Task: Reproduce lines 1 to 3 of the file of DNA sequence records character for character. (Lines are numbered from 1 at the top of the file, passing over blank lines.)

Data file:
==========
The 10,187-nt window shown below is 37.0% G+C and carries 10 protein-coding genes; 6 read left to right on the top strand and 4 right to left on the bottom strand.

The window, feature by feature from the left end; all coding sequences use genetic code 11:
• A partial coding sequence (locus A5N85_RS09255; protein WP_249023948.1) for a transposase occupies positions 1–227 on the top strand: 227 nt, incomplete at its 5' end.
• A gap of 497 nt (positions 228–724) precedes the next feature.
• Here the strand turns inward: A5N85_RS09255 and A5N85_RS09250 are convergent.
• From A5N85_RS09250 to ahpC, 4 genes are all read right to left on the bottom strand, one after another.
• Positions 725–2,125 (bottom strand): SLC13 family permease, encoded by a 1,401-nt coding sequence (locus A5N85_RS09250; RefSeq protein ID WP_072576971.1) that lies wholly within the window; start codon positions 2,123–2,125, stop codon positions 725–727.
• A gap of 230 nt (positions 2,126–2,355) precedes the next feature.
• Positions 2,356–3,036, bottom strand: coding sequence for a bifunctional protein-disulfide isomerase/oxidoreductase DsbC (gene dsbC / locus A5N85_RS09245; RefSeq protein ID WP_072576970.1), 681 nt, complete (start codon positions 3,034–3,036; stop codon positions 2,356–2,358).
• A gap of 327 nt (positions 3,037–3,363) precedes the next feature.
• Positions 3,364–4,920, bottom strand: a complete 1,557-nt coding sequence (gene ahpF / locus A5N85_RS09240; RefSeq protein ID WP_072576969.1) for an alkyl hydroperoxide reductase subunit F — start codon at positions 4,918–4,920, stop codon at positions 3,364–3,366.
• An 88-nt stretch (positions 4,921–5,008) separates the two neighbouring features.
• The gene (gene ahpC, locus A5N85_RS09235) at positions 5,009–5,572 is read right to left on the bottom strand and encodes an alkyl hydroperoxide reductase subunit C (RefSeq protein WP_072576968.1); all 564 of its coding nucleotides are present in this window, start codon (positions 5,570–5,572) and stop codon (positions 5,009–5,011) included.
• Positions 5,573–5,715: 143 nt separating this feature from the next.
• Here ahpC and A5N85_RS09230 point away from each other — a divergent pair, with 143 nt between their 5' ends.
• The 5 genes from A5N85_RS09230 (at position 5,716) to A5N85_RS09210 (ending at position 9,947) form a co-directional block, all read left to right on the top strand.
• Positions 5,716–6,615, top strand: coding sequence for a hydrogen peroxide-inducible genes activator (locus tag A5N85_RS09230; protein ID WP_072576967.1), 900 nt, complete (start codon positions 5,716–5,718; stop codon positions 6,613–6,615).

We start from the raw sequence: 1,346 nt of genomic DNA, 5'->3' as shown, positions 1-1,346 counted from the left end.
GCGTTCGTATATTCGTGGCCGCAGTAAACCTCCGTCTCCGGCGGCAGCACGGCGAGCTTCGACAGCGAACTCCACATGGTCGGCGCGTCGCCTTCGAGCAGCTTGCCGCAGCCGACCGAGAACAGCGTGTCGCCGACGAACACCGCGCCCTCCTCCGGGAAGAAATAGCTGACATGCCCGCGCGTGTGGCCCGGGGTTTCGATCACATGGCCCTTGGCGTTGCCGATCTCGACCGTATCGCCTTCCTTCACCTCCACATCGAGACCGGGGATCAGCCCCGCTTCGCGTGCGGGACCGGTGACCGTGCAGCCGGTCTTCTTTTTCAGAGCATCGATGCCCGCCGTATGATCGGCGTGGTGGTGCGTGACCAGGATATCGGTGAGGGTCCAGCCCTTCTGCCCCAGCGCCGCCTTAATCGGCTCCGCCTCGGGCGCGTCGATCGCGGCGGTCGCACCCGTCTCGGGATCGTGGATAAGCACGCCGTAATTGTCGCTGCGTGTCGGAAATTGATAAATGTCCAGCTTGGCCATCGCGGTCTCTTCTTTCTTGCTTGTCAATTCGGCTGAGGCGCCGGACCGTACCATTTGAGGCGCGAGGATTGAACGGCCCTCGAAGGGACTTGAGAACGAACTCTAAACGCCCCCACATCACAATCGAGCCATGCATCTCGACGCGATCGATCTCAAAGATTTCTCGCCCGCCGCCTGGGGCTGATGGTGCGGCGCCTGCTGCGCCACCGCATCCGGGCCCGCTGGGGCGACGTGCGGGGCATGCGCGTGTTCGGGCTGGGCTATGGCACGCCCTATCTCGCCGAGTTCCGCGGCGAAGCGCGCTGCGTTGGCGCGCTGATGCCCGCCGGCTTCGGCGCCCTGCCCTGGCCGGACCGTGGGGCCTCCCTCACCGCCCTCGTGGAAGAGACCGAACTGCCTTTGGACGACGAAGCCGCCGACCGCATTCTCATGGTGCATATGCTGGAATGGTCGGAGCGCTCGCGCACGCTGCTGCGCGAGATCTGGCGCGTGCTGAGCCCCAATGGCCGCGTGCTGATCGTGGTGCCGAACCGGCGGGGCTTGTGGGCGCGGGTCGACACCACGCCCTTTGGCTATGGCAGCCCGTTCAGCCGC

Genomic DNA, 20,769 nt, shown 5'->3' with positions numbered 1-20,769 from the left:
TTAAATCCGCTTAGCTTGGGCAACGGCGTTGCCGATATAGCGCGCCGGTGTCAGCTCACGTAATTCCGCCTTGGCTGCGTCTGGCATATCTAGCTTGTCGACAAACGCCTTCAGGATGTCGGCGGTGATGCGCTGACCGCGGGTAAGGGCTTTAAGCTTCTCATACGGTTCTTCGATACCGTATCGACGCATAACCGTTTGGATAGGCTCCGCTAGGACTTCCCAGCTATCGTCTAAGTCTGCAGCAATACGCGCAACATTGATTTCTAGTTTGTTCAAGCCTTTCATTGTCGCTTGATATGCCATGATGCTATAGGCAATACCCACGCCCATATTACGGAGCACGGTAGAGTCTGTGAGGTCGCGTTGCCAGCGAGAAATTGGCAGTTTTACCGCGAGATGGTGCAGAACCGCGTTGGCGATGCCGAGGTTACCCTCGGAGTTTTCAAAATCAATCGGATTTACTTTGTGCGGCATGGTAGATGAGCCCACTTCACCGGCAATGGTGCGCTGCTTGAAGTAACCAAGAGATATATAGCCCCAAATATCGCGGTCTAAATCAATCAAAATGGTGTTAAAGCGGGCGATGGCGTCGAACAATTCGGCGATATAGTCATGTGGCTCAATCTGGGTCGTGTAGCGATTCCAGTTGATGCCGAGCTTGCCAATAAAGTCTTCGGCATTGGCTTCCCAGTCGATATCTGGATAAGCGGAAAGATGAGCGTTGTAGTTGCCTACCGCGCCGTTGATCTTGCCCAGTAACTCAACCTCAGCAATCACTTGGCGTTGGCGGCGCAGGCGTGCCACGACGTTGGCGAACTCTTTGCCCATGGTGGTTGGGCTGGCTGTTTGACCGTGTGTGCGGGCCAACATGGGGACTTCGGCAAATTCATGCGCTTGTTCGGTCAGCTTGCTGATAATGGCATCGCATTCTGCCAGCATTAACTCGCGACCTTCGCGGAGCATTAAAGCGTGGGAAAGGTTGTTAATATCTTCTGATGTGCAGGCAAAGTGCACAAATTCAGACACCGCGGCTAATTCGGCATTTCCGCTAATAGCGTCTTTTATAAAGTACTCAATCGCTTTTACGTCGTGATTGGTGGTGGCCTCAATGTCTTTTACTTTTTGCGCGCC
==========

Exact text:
The 10,187-nt window shown below is 37.0% G+C and carries 10 protein-coding genes; 6 read left to right on the top strand and 4 right to left on the bottom strand.

The window, feature by feature from the left end; all coding sequences use genetic code 11:
• A partial coding sequence (locus A5N85_RS09255; protein WP_249023948.1) for a transposase occupies positions 1–227 on the top strand: 227 nt, incomplete at its 5' end.